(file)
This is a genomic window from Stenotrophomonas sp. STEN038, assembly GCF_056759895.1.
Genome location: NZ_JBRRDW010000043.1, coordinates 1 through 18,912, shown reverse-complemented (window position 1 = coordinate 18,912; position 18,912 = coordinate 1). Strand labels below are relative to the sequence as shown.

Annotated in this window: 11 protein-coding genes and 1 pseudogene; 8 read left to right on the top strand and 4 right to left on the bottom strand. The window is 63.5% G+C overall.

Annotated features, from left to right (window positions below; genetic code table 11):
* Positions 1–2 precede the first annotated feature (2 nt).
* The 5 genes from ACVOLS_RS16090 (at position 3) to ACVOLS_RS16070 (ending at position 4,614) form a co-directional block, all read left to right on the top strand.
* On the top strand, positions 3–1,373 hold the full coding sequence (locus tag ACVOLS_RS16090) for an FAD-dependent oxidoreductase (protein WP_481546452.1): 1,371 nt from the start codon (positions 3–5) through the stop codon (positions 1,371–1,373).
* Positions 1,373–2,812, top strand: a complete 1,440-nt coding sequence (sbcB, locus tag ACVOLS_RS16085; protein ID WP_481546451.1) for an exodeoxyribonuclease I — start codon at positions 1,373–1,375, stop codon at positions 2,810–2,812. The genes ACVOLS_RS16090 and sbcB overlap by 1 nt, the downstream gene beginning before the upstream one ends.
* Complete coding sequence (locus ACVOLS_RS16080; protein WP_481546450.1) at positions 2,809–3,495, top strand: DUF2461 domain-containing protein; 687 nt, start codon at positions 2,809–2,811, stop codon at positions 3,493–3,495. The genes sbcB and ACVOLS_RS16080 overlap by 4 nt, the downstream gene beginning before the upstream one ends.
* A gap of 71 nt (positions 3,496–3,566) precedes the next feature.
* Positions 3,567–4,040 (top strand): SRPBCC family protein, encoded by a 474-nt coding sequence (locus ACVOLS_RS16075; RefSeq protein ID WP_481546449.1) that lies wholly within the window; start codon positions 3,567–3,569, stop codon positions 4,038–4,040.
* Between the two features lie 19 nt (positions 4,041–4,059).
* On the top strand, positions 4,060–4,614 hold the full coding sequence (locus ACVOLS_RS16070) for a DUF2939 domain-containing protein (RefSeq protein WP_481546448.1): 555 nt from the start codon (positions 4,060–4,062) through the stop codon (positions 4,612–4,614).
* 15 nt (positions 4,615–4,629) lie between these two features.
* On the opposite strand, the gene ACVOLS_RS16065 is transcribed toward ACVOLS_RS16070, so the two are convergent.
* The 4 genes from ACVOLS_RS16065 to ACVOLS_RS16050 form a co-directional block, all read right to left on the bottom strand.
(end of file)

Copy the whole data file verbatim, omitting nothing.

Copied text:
This is a genomic window from Stenotrophomonas sp. STEN038, assembly GCF_056759895.1.
Genome location: NZ_JBRRDW010000043.1, coordinates 1 through 18,912, shown reverse-complemented (window position 1 = coordinate 18,912; position 18,912 = coordinate 1). Strand labels below are relative to the sequence as shown.

Annotated in this window: 11 protein-coding genes and 1 pseudogene; 8 read left to right on the top strand and 4 right to left on the bottom strand. The window is 63.5% G+C overall.

Annotated features, from left to right (window positions below; genetic code table 11):
* Positions 1–2 precede the first annotated feature (2 nt).
* The 5 genes from ACVOLS_RS16090 (at position 3) to ACVOLS_RS16070 (ending at position 4,614) form a co-directional block, all read left to right on the top strand.
* On the top strand, positions 3–1,373 hold the full coding sequence (locus tag ACVOLS_RS16090) for an FAD-dependent oxidoreductase (protein WP_481546452.1): 1,371 nt from the start codon (positions 3–5) through the stop codon (positions 1,371–1,373).
* Positions 1,373–2,812, top strand: a complete 1,440-nt coding sequence (sbcB, locus tag ACVOLS_RS16085; protein ID WP_481546451.1) for an exodeoxyribonuclease I — start codon at positions 1,373–1,375, stop codon at positions 2,810–2,812. The genes ACVOLS_RS16090 and sbcB overlap by 1 nt, the downstream gene beginning before the upstream one ends.
* Complete coding sequence (locus ACVOLS_RS16080; protein WP_481546450.1) at positions 2,809–3,495, top strand: DUF2461 domain-containing protein; 687 nt, start codon at positions 2,809–2,811, stop codon at positions 3,493–3,495. The genes sbcB and ACVOLS_RS16080 overlap by 4 nt, the downstream gene beginning before the upstream one ends.
* A gap of 71 nt (positions 3,496–3,566) precedes the next feature.
* Positions 3,567–4,040 (top strand): SRPBCC family protein, encoded by a 474-nt coding sequence (locus ACVOLS_RS16075; RefSeq protein ID WP_481546449.1) that lies wholly within the window; start codon positions 3,567–3,569, stop codon positions 4,038–4,040.
* Between the two features lie 19 nt (positions 4,041–4,059).
* On the top strand, positions 4,060–4,614 hold the full coding sequence (locus ACVOLS_RS16070) for a DUF2939 domain-containing protein (RefSeq protein WP_481546448.1): 555 nt from the start codon (positions 4,060–4,062) through the stop codon (positions 4,612–4,614).
* 15 nt (positions 4,615–4,629) lie between these two features.
* On the opposite strand, the gene ACVOLS_RS16065 is transcribed toward ACVOLS_RS16070, so the two are convergent.
* The 4 genes from ACVOLS_RS16065 to ACVOLS_RS16050 form a co-directional block, all read right to left on the bottom strand.